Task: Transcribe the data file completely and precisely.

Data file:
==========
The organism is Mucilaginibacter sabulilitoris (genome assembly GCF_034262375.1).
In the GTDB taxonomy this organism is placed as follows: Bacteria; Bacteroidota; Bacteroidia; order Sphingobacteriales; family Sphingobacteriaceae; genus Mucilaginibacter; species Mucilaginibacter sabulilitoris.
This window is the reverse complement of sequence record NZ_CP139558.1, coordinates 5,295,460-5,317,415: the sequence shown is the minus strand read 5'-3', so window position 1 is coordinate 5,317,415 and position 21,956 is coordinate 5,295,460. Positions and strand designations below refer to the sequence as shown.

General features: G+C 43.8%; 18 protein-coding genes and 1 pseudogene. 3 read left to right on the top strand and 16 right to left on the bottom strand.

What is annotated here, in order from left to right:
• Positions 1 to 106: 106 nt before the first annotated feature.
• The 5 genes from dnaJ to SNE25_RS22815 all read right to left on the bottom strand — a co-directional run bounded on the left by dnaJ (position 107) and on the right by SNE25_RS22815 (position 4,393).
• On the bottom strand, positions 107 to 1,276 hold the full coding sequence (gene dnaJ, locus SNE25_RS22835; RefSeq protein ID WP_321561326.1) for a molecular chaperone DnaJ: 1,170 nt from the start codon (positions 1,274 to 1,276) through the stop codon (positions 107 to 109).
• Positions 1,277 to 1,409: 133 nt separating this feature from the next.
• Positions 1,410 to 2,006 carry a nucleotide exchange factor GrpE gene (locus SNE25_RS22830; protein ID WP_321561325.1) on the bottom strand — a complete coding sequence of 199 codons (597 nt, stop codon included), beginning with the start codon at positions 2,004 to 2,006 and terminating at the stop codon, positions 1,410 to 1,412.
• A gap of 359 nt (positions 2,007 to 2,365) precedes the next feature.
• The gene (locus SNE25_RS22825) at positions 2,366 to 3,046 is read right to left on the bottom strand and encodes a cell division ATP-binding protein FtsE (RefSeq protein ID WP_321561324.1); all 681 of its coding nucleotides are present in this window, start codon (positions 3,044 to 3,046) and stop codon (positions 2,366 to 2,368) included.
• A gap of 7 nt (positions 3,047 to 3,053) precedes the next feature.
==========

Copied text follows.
The organism is Mucilaginibacter sabulilitoris (genome assembly GCF_034262375.1).
In the GTDB taxonomy this organism is placed as follows: Bacteria; Bacteroidota; Bacteroidia; order Sphingobacteriales; family Sphingobacteriaceae; genus Mucilaginibacter; species Mucilaginibacter sabulilitoris.
This window is the reverse complement of sequence record NZ_CP139558.1, coordinates 5,295,460-5,317,415: the sequence shown is the minus strand read 5'-3', so window position 1 is coordinate 5,317,415 and position 21,956 is coordinate 5,295,460. Positions and strand designations below refer to the sequence as shown.

General features: G+C 43.8%; 18 protein-coding genes and 1 pseudogene. 3 read left to right on the top strand and 16 right to left on the bottom strand.

What is annotated here, in order from left to right:
• Positions 1 to 106: 106 nt before the first annotated feature.
• The 5 genes from dnaJ to SNE25_RS22815 all read right to left on the bottom strand — a co-directional run bounded on the left by dnaJ (position 107) and on the right by SNE25_RS22815 (position 4,393).
• On the bottom strand, positions 107 to 1,276 hold the full coding sequence (gene dnaJ, locus SNE25_RS22835; RefSeq protein ID WP_321561326.1) for a molecular chaperone DnaJ: 1,170 nt from the start codon (positions 1,274 to 1,276) through the stop codon (positions 107 to 109).
• Positions 1,277 to 1,409: 133 nt separating this feature from the next.
• Positions 1,410 to 2,006 carry a nucleotide exchange factor GrpE gene (locus SNE25_RS22830; protein ID WP_321561325.1) on the bottom strand — a complete coding sequence of 199 codons (597 nt, stop codon included), beginning with the start codon at positions 2,004 to 2,006 and terminating at the stop codon, positions 1,410 to 1,412.
• A gap of 359 nt (positions 2,007 to 2,365) precedes the next feature.
• The gene (locus SNE25_RS22825) at positions 2,366 to 3,046 is read right to left on the bottom strand and encodes a cell division ATP-binding protein FtsE (RefSeq protein ID WP_321561324.1); all 681 of its coding nucleotides are present in this window, start codon (positions 3,044 to 3,046) and stop codon (positions 2,366 to 2,368) included.
• A gap of 7 nt (positions 3,047 to 3,053) precedes the next feature.